ANDERSON, Ind. – Describing an offensive lineman typically leads to words like mauler, tenacious and tough.
So when Jack Mewhort was asked earlier this week about rookie center Ryan Kelly, the third-year guard sounded like Mel Kiper, Jr. on draft night.
"He's a stud," Mewhort said of the man he will be lining up next to this season.
Mewhort repeated the description, when asked a similar question the following day.
"When I say stud, it's not just playing football," Mewhort began about Kelly. "How he is in meetings, how he is in the locker room, he doesn't say much. He just puts his nose to the grindstone and goes to work every day. That's something you appreciate as a teammate and an offensive lineman."
"We aren't worried about him being a rookie."
Fellow lineman Anthony Castonzo first noticed the size of the 6-4, 313-pound Kelly.
That checked one box.
Then Castonzo sat in meetings with the 18th overall pick.
Another box checked.
"His ability to just kind of pick things up," Castonzo says of Kelly's biggest impression.
"He's obviously a physical specimen for a center. He's really got all the tools."
While arguments could last for hours on how the roles will look for the other seven Colts' draft picks, a dispute wouldn't last long for Kelly.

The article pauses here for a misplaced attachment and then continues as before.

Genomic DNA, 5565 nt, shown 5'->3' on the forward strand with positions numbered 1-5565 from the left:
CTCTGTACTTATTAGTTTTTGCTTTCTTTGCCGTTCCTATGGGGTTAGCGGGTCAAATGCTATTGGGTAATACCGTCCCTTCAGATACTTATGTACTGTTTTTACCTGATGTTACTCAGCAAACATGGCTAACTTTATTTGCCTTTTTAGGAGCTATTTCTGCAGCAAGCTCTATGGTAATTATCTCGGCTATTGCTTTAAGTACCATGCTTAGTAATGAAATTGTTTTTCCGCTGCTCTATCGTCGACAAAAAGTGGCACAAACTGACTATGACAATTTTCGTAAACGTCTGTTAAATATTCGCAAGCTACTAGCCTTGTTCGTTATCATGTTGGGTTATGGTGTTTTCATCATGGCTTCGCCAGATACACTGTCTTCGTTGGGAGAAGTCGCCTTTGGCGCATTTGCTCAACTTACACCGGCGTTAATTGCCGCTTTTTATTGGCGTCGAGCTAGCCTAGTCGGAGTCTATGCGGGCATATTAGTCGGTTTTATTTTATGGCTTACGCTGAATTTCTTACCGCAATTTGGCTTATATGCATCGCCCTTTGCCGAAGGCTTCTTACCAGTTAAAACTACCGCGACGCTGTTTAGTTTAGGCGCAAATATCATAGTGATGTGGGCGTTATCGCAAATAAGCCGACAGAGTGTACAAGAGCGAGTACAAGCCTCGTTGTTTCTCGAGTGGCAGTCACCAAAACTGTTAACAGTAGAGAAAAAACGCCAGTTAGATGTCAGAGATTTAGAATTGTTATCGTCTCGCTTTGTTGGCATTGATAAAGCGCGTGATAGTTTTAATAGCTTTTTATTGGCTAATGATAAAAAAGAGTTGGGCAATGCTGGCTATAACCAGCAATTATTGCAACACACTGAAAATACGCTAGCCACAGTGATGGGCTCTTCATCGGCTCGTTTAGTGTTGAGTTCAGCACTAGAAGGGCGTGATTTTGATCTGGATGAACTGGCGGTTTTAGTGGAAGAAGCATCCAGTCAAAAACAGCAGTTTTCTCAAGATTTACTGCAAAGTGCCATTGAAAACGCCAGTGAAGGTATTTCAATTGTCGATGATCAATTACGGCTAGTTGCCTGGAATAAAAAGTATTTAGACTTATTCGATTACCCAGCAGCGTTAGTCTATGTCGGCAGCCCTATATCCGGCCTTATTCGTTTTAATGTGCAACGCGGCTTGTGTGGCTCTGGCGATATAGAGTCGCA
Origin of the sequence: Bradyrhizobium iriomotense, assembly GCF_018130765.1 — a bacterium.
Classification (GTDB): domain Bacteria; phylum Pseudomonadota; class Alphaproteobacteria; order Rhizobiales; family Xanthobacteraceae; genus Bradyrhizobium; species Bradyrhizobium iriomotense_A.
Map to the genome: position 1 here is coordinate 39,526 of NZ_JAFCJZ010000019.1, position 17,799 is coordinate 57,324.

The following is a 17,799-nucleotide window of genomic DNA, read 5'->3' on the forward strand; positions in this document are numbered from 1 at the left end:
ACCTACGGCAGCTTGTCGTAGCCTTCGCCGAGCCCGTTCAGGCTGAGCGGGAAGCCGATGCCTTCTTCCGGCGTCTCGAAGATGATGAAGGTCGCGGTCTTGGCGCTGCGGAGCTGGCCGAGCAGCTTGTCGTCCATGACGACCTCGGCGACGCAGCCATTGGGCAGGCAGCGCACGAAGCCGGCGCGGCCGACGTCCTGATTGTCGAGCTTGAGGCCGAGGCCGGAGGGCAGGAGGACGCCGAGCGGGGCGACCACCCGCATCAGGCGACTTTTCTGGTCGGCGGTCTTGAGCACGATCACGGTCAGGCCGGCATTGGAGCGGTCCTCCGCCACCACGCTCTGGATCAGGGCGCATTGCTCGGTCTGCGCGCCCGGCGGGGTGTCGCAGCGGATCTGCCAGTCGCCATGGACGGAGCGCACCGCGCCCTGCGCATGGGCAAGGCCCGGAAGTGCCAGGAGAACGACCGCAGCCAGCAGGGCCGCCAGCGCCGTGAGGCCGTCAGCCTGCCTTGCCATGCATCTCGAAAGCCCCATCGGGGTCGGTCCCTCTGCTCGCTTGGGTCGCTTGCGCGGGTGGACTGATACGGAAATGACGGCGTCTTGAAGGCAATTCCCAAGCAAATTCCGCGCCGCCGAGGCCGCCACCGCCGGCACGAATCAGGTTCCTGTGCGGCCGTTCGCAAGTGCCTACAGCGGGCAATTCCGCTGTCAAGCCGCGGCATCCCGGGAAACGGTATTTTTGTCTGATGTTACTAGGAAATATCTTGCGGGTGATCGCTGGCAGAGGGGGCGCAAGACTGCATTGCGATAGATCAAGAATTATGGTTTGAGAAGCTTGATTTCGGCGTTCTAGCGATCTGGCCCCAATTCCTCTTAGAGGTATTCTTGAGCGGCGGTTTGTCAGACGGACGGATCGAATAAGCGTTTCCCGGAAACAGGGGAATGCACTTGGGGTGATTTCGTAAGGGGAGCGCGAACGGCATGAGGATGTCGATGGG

He's the starting center. Period.
This camp and preseason will give Kelly a chance to show he can thrive when things begin to get more and more real.
The full pads are coming. Opponents are on the horizon. Through it all, Kelly's poise must be alive.
"It is absolutely paramount that our centers do a great job of setting the fronts, setting the schemes, identifying the defenses, potentially changing things after an initial call," new line coach Joe Philbin says.
"It's a big part of the job and you want him to get comfortable to the stage where he doesn't have to think about it and it kind of comes second-nature so then he can focus on the fundamentals and the finishing and the blocking part of it."
On the roster, the experience label for Kelly is listed as 'R'---the designation for a rookie.
Offensive coordinator Rob Chudzinski finds that hard to believe.
"It's like he's been there 10 years," Chud says of his new center.
"Nothing fazes him. I tried in the spring to get him a little bit and he's sharp. He's going to be a heck of a player here for a long time and in this league for a long time."